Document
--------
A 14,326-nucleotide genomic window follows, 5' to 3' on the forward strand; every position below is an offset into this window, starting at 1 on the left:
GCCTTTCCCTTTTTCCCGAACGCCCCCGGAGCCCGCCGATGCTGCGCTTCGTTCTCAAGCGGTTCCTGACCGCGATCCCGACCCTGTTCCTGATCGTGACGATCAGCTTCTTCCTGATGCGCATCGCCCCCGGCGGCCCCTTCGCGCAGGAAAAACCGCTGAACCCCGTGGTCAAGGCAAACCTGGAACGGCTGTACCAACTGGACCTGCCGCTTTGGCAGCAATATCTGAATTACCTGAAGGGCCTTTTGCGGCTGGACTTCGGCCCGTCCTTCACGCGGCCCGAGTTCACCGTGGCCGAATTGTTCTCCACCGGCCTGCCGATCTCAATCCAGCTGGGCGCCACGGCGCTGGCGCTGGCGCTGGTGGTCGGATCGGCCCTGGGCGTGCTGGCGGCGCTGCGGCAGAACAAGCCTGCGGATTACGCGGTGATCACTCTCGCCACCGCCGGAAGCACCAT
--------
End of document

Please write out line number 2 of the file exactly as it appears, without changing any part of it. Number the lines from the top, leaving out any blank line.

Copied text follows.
GCCTTTCCCTTTTTCCCGAACGCCCCCGGAGCCCGCCGATGCTGCGCTTCGTTCTCAAGCGGTTCCTGACCGCGATCCCGACCCTGTTCCTGATCGTGACGATCAGCTTCTTCCTGATGCGCATCGCCCCCGGCGGCCCCTTCGCGCAGGAAAAACCGCTGAACCCCGTGGTCAAGGCAAACCTGGAACGGCTGTACCAACTGGACCTGCCGCTTTGGCAGCAATATCTGAATTACCTGAAGGGCCTTTTGCGGCTGGACTTCGGCCCGTCCTTCACGCGGCCCGAGTTCACCGTGGCCGAATTGTTCTCCACCGGCCTGCCGATCTCAATCCAGCTGGGCGCCACGGCGCTGGCGCTGGCGCTGGTGGTCGGATCGGCCCTGGGCGTGCTGGCGGCGCTGCGGCAGAACAAGCCTGCGGATTACGCGGTGATCACTCTCGCCACCGCCGGAAGCACCAT